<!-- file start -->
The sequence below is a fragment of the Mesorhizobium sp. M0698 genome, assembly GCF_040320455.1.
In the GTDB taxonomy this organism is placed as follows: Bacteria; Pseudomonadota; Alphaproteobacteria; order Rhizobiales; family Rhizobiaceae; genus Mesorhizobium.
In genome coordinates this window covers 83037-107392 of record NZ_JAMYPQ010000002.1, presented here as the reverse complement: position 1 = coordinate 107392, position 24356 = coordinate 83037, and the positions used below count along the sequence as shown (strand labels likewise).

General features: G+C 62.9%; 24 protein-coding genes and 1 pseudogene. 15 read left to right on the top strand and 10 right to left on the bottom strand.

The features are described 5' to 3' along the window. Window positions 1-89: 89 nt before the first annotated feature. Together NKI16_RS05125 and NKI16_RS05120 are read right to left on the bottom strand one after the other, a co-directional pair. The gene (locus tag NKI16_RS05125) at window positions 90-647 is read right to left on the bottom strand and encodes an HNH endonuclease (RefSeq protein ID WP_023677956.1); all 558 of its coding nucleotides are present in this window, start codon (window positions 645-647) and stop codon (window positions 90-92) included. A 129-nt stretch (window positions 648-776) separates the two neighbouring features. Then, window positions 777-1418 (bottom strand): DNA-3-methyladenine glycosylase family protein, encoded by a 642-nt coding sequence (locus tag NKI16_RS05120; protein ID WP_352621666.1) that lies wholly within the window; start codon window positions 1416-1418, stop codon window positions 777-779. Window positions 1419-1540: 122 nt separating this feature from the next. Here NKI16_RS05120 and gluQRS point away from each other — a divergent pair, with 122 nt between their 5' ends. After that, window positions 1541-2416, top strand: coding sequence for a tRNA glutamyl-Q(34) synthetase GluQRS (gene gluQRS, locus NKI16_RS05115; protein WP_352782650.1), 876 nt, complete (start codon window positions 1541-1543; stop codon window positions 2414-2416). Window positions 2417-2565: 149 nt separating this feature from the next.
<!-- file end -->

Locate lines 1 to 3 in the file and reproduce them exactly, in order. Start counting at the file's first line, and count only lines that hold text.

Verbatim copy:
The sequence below is a fragment of the Mesorhizobium sp. M0698 genome, assembly GCF_040320455.1.
In the GTDB taxonomy this organism is placed as follows: Bacteria; Pseudomonadota; Alphaproteobacteria; order Rhizobiales; family Rhizobiaceae; genus Mesorhizobium.
In genome coordinates this window covers 83037-107392 of record NZ_JAMYPQ010000002.1, presented here as the reverse complement: position 1 = coordinate 107392, position 24356 = coordinate 83037, and the positions used below count along the sequence as shown (strand labels likewise).